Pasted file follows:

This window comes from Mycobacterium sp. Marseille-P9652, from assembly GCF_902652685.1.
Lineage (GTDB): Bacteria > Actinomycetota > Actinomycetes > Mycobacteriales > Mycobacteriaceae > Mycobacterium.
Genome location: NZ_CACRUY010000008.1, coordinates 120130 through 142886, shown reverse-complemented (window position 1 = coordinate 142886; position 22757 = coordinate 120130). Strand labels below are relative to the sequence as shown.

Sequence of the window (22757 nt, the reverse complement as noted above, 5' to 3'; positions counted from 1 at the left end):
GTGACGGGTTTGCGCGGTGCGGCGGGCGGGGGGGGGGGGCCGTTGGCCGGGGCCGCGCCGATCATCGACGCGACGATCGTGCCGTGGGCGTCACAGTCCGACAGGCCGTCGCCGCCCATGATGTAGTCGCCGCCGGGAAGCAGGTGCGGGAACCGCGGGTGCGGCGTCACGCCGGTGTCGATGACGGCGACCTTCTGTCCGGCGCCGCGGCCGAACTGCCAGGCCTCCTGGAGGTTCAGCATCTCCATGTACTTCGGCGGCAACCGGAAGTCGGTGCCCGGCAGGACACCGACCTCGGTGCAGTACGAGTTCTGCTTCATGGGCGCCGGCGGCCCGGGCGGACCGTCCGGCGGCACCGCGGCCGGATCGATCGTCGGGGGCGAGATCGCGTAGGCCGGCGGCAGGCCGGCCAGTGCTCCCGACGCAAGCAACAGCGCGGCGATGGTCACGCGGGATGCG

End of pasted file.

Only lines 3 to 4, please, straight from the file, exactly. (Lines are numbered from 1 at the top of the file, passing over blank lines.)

Genome location: NZ_CACRUY010000008.1, coordinates 120130 through 142886, shown reverse-complemented (window position 1 = coordinate 142886; position 22757 = coordinate 120130). Strand labels below are relative to the sequence as shown.

Sequence of the window (22757 nt, the reverse complement as noted above, 5' to 3'; positions counted from 1 at the left end):